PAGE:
Inspiring Educators Who Inspire Future Leaders

The “Re-invention” of Education

If you are a regular visitor to my blog (or following it I hope), you know two very important things about me: I love using video as a teaching tool and I love TEDTalks! Primarily a visual learner, I find I am always searching for visual media that support the learning process. I think that is what TEDTalks does in abundance, and I also believe it is what first drew me to Salman Khan’s brain child – Khan Academy (

Four years ago, while working with my faculty to find math resources for struggling students, we stumbled upon the Khan Academy website. Khan Academy got its start when Khan, a former hedge fund analyst, started helping his cousins with math. With this mission in mind, Salman used video of himself explaining basic and complex math concepts which he then uploaded to YouTube. His idea was not only a big hit with his family but a YouTube sensation as well. Image — teaching math remotely to the masses!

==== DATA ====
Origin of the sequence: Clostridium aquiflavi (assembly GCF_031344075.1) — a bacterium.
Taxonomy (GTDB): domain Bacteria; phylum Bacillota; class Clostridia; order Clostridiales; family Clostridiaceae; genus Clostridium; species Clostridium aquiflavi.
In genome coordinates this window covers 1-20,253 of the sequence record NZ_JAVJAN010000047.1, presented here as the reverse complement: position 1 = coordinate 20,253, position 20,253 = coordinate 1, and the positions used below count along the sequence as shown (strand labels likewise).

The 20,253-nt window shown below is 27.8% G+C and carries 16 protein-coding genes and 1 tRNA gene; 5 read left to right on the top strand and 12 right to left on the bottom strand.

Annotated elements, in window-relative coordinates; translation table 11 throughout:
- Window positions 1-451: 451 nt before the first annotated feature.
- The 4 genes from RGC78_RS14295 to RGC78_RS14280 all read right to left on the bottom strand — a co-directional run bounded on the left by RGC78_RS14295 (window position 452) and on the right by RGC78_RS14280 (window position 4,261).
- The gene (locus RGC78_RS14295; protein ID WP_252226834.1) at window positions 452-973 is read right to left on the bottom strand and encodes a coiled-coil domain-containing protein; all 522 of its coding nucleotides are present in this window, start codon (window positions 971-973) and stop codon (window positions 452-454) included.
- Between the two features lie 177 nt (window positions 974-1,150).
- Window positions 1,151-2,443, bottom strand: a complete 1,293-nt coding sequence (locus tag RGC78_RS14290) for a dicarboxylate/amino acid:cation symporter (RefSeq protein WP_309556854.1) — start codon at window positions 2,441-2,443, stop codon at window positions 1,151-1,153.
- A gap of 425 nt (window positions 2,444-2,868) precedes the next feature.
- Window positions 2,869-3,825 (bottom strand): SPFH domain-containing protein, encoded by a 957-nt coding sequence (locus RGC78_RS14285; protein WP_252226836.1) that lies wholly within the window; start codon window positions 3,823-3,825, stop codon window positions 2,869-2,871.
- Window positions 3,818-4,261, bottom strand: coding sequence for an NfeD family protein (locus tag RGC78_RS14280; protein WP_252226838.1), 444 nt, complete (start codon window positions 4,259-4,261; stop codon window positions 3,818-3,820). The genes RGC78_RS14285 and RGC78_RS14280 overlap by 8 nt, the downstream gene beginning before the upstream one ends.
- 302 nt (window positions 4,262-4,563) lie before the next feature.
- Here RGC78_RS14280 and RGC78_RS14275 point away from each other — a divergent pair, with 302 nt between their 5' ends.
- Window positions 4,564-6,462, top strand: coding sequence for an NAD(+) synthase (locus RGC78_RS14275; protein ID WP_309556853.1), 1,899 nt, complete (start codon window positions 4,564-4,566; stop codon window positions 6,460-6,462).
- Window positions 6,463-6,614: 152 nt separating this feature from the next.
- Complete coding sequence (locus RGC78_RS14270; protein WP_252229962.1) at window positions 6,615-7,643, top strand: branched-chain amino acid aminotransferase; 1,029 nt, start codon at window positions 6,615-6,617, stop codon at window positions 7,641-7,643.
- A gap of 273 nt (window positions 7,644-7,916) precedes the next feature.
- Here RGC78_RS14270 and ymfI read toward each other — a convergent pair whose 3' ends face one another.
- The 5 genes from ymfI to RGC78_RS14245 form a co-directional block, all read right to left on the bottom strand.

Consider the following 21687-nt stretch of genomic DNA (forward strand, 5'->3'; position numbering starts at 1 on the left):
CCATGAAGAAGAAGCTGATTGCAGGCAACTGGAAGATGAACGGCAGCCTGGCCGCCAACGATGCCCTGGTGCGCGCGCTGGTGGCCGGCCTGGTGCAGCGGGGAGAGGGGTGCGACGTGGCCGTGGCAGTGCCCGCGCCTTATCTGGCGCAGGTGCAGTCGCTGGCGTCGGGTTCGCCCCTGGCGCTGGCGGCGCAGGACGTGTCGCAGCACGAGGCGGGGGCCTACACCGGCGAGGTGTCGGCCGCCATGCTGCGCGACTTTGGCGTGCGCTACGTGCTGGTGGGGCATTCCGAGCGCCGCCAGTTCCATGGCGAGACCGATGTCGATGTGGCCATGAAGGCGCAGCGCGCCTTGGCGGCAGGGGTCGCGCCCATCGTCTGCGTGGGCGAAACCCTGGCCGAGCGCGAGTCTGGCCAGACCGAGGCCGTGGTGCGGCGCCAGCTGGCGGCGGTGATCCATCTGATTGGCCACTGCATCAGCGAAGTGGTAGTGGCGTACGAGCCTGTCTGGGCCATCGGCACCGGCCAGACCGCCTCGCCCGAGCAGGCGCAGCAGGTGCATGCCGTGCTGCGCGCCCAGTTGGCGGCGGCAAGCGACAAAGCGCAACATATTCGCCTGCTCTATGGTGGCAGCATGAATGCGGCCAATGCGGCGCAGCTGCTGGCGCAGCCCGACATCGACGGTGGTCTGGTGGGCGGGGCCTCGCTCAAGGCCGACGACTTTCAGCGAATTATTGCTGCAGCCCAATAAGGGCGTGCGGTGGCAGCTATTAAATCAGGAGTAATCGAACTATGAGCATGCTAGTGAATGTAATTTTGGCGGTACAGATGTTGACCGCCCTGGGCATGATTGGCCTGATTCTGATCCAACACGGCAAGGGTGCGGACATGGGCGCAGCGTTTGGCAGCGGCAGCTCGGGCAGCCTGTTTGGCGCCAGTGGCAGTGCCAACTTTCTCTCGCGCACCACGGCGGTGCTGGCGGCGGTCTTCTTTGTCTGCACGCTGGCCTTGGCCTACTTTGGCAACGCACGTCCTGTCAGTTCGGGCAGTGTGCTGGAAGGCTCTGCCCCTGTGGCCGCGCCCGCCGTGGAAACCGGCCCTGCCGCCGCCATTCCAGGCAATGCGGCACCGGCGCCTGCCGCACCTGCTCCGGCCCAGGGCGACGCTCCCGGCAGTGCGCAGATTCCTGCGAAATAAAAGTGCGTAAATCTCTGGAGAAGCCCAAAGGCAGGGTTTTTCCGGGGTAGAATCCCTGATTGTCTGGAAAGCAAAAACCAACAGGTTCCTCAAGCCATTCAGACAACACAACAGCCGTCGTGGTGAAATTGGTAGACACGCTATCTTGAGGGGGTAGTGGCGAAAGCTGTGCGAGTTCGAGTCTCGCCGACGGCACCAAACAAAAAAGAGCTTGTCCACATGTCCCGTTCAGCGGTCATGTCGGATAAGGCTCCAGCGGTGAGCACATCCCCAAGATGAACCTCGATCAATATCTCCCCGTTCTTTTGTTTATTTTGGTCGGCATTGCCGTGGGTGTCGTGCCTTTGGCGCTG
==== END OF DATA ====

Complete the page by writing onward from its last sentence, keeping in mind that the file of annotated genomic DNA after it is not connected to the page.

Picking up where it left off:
For our team of teachers, Khan Academy proved to be a great example of how a flip classroom might function because we discovered we could use its content not only to reinforce concepts taught inside the classroom but we could also use Khan Academy to introduce concepts at home. As a result, our teachers could use their 50 minutes of math to differentiate based on what our students had learned (or not based on their questions) the night before. It completely changed the way that we thought about teaching math in our elementary school (and, more importantly, I believe it provided our students a better opportunity to actively participate in their own learning).

In this 2011 TEDTalk, Salman talks about, among many things, the evolution of his website, flip classroom education, helping teachers better differentiate student learning, and the reinvention of education. Enjoy!  tlb

Related Article:

Sal Khan: Liberating the Classroom for Creativity

About principalaim

Head of Lower School & Director of Diversity, Equity, and Inclusion, Louisville Collegiate School

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